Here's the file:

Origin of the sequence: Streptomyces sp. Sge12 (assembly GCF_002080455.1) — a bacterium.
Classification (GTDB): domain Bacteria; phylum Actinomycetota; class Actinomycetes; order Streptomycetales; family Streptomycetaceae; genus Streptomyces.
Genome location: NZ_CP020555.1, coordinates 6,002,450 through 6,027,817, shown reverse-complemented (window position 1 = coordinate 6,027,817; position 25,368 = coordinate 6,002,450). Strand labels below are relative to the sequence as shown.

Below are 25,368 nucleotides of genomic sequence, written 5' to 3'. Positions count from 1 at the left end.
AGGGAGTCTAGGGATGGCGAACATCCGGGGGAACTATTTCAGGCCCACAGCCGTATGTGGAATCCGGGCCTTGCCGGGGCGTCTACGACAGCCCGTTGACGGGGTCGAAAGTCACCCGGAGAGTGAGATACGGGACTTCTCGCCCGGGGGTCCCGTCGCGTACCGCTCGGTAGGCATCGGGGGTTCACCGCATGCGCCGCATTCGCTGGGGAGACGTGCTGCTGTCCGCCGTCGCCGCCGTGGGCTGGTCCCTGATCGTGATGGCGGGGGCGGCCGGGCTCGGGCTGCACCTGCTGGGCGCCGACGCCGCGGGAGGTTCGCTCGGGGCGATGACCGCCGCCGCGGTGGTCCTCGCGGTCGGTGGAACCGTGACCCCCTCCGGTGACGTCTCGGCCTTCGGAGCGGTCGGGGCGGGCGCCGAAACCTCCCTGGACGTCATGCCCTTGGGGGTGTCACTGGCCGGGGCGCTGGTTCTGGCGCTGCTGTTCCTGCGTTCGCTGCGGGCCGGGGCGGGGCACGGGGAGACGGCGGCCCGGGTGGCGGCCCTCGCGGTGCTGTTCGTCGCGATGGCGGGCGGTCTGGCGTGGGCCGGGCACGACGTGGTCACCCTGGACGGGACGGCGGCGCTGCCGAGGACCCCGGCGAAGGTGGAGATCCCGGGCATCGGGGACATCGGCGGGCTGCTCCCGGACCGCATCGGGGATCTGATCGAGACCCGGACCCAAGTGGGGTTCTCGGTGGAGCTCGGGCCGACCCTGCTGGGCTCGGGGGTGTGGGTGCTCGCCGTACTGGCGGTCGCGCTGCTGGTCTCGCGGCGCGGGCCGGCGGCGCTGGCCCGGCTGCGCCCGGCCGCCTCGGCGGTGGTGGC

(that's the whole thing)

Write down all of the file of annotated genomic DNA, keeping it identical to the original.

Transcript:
Origin of the sequence: Streptomyces sp. Sge12 (assembly GCF_002080455.1) — a bacterium.
Classification (GTDB): domain Bacteria; phylum Actinomycetota; class Actinomycetes; order Streptomycetales; family Streptomycetaceae; genus Streptomyces.
Genome location: NZ_CP020555.1, coordinates 6,002,450 through 6,027,817, shown reverse-complemented (window position 1 = coordinate 6,027,817; position 25,368 = coordinate 6,002,450). Strand labels below are relative to the sequence as shown.

Below are 25,368 nucleotides of genomic sequence, written 5' to 3'. Positions count from 1 at the left end.
AGGGAGTCTAGGGATGGCGAACATCCGGGGGAACTATTTCAGGCCCACAGCCGTATGTGGAATCCGGGCCTTGCCGGGGCGTCTACGACAGCCCGTTGACGGGGTCGAAAGTCACCCGGAGAGTGAGATACGGGACTTCTCGCCCGGGGGTCCCGTCGCGTACCGCTCGGTAGGCATCGGGGGTTCACCGCATGCGCCGCATTCGCTGGGGAGACGTGCTGCTGTCCGCCGTCGCCGCCGTGGGCTGGTCCCTGATCGTGATGGCGGGGGCGGCCGGGCTCGGGCTGCACCTGCTGGGCGCCGACGCCGCGGGAGGTTCGCTCGGGGCGATGACCGCCGCCGCGGTGGTCCTCGCGGTCGGTGGAACCGTGACCCCCTCCGGTGACGTCTCGGCCTTCGGAGCGGTCGGGGCGGGCGCCGAAACCTCCCTGGACGTCATGCCCTTGGGGGTGTCACTGGCCGGGGCGCTGGTTCTGGCGCTGCTGTTCCTGCGTTCGCTGCGGGCCGGGGCGGGGCACGGGGAGACGGCGGCCCGGGTGGCGGCCCTCGCGGTGCTGTTCGTCGCGATGGCGGGCGGTCTGGCGTGGGCCGGGCACGACGTGGTCACCCTGGACGGGACGGCGGCGCTGCCGAGGACCCCGGCGAAGGTGGAGATCCCGGGCATCGGGGACATCGGCGGGCTGCTCCCGGACCGCATCGGGGATCTGATCGAGACCCGGACCCAAGTGGGGTTCTCGGTGGAGCTCGGGCCGACCCTGCTGGGCTCGGGGGTGTGGGTGCTCGCCGTACTGGCGGTCGCGCTGCTGGTCTCGCGGCGCGGGCCGGCGGCGCTGGCCCGGCTGCGCCCGGCCGCCTCGGCGGTGGTGGC